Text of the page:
Lee Dykstra: Because of our CART feel -- drivers are so equal that essentially it does make passing very difficult, even if you had more downforce or more horsepower in this case. In the case of Chicago, for instance, number of instances, the lap time difference between the leader and the person at the end -- end of the cue was less than 2/10th of a second per lap. Under those circumstances, even with excess downforce, you're going -- passing is going to be difficult.
Q: I guess you would expect similar lap times if nobody can pass and all queued up. But I'm delighted to hear you guys are working on it and alert to it. Derrick, you used the word develop twice. What kind of resources do you have to develop and particularly when things are grandfathered and frozen?
Derrick Walker: Bob, that's -- that's a two-part question -- two-part answer to that question. There are a number of areas on the CART car that for the 2003 season that can be developed. When we talk about a design freeze that we're going to, we're really carrying on from where we currently are. Right now, for example, the chassis and the gear box has been frozen for some years now. And we've really just added more bigger pieces of the aerodynamic package of the car to that freeze. So to add to those components that are frozen right now, you're going to see the side part configuration, the engine cover and very important areas, the underbody. The parts that really don't affect -- make a big effect on the show but do make a big effect on your pocketbook when it comes to redeveloping big components every year. There are a number of areas around the car that are not frozen which teams are currently developing and that will continue and probably be a lot more work spent in those areas, because we will have -- have to find gains as every team does.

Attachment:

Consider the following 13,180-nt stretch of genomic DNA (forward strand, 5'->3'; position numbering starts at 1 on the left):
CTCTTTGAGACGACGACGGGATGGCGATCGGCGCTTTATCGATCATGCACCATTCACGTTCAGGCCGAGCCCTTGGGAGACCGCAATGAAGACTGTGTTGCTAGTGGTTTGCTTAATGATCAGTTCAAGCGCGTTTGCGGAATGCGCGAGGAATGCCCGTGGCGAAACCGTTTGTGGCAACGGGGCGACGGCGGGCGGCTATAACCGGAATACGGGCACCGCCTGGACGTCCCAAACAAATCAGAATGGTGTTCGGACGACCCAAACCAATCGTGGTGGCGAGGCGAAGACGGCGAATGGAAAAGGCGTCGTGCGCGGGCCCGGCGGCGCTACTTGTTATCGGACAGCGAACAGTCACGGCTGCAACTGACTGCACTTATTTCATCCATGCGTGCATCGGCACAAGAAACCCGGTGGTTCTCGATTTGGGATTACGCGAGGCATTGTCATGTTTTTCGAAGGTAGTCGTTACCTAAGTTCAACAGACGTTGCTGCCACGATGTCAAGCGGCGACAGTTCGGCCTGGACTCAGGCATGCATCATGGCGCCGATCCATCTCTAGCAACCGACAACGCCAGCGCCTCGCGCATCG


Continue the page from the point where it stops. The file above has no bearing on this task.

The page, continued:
The second part of that is when you look at the freeze, what you -- when you look at the development as far as Walker Racing is concerned and impact of the freeze, we are going to be more effective if we have more customers. And when you look at the future of CART, there is a lot of interest on the part of new teams, teams that are in existing formulas or new teams that are wanting to join the series teams that want to come back. When you look at a freeze stability like this, there's a lot of attractive features of that because you can buy existing cars, buy new cars and you will know they will have a shelf life, and you don't have to have a sophisticated bank book, bank account or a development program to do underbody or buy underbody every year when it is frozen. So you'll find a lot of teams coming in. More teams that come along and consider the Reynard car as an option, the more people we get on the list of interested parties, parties that race in this car, the more money we can funnel back into developing the areas that are still available. So it is not that developing goes away. Just big ticket items and wings and underbodies, side parts and engine covers, these components need to stay fixed. And two-year freeze will really help all of that. It will help everybody's budget and competition in general.